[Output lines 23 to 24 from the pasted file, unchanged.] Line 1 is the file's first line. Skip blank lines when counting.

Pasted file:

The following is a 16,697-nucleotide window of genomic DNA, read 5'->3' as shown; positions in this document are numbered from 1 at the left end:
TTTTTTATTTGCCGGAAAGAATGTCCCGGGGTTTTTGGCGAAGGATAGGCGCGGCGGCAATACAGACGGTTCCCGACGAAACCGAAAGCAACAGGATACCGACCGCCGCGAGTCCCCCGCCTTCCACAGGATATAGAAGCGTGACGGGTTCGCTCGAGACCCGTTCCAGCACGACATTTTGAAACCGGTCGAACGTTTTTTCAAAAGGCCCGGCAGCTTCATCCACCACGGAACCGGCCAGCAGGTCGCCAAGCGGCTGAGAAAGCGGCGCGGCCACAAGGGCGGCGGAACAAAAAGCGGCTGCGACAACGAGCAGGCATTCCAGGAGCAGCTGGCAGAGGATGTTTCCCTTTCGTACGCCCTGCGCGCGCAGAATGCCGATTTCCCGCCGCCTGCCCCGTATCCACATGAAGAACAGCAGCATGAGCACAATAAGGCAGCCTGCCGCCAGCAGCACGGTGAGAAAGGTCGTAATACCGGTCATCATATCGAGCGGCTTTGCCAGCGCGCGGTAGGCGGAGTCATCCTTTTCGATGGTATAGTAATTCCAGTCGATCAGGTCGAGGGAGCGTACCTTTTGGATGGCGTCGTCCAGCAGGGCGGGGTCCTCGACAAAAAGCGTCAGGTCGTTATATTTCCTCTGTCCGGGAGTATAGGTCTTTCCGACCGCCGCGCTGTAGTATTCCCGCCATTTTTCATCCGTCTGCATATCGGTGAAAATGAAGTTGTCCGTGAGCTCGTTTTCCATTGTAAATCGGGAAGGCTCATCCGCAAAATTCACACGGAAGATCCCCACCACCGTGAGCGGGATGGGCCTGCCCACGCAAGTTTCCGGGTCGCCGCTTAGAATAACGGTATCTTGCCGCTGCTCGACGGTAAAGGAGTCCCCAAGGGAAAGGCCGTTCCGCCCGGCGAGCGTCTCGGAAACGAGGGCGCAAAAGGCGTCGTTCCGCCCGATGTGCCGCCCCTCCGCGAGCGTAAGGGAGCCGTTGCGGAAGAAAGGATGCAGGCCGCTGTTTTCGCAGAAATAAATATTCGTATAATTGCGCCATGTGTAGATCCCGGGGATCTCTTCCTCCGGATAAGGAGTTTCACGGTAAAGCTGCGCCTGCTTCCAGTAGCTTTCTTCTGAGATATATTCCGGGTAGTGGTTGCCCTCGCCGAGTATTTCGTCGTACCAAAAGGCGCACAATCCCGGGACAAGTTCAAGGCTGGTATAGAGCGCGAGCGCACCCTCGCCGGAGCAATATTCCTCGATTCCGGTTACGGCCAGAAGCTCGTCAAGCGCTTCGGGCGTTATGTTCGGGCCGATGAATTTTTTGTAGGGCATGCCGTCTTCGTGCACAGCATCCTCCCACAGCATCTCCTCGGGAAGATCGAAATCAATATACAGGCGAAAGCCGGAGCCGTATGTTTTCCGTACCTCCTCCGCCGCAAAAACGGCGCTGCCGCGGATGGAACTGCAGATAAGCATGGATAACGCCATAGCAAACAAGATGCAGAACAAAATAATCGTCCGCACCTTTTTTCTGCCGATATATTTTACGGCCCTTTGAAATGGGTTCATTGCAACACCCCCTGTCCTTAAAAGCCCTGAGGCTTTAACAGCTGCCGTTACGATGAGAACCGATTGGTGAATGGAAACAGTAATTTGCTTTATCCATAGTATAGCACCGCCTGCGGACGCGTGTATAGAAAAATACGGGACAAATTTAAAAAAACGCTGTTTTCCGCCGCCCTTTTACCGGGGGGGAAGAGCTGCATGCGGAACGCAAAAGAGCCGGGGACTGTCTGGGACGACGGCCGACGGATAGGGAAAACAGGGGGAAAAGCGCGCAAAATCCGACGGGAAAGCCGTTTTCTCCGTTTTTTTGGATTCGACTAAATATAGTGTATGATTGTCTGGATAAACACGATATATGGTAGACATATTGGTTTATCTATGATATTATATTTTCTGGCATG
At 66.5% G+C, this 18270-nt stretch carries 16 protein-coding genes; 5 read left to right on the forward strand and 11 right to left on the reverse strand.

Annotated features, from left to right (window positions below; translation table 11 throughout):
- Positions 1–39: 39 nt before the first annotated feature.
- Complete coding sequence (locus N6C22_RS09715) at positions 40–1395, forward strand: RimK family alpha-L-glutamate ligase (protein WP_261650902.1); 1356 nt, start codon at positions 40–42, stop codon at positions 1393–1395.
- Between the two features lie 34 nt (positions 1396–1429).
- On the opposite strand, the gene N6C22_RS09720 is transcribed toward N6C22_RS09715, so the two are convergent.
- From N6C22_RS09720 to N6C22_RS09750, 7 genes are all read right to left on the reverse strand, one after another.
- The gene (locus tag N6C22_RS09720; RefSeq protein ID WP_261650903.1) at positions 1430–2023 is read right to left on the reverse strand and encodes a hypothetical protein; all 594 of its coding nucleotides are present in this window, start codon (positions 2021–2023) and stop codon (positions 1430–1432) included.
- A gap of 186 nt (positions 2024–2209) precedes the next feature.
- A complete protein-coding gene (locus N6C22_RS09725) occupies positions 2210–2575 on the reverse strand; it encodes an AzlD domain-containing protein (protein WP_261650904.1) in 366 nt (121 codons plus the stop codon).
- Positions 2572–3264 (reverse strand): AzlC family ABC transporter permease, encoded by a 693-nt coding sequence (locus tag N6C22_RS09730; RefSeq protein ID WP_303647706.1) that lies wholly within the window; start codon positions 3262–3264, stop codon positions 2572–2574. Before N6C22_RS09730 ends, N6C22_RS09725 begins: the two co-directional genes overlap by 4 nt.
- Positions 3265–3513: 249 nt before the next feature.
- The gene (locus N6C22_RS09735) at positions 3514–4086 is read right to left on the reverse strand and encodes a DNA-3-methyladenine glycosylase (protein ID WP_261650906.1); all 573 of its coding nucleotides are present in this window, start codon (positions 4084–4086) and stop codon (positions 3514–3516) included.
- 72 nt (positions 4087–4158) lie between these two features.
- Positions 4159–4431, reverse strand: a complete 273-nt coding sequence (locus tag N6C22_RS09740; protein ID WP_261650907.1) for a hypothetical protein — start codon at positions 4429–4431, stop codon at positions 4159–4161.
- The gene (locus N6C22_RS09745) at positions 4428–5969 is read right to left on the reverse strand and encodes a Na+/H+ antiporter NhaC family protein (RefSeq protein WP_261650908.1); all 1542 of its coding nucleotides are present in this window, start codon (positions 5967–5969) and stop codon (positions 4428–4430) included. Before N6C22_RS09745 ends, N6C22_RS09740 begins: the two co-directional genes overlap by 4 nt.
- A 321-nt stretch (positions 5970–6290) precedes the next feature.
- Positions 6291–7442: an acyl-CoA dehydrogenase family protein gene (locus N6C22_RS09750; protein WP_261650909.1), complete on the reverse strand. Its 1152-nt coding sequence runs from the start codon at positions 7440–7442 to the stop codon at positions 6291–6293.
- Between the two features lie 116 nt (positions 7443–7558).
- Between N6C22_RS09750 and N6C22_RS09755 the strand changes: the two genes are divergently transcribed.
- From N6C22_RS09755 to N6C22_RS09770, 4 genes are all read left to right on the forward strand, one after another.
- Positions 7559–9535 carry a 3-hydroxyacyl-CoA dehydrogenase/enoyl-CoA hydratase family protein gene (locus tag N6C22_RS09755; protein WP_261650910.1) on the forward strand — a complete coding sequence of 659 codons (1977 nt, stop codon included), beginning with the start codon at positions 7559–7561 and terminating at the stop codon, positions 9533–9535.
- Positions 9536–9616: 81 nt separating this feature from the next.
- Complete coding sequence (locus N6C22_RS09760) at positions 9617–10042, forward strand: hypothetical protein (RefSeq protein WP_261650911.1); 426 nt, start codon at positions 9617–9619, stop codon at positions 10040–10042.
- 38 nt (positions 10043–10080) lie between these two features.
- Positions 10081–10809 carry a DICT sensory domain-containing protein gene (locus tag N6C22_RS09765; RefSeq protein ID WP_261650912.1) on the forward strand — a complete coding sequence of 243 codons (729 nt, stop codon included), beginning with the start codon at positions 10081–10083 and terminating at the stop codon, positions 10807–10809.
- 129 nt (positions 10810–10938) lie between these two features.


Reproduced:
- From N6C22_RS09755 to N6C22_RS09770, 4 genes are all read left to right on the forward strand, one after another.
- Positions 7559–9535 carry a 3-hydroxyacyl-CoA dehydrogenase/enoyl-CoA hydratase family protein gene (locus tag N6C22_RS09755; protein WP_261650910.1) on the forward strand — a complete coding sequence of 659 codons (1977 nt, stop codon included), beginning with the start codon at positions 7559–7561 and terminating at the stop codon, positions 9533–9535.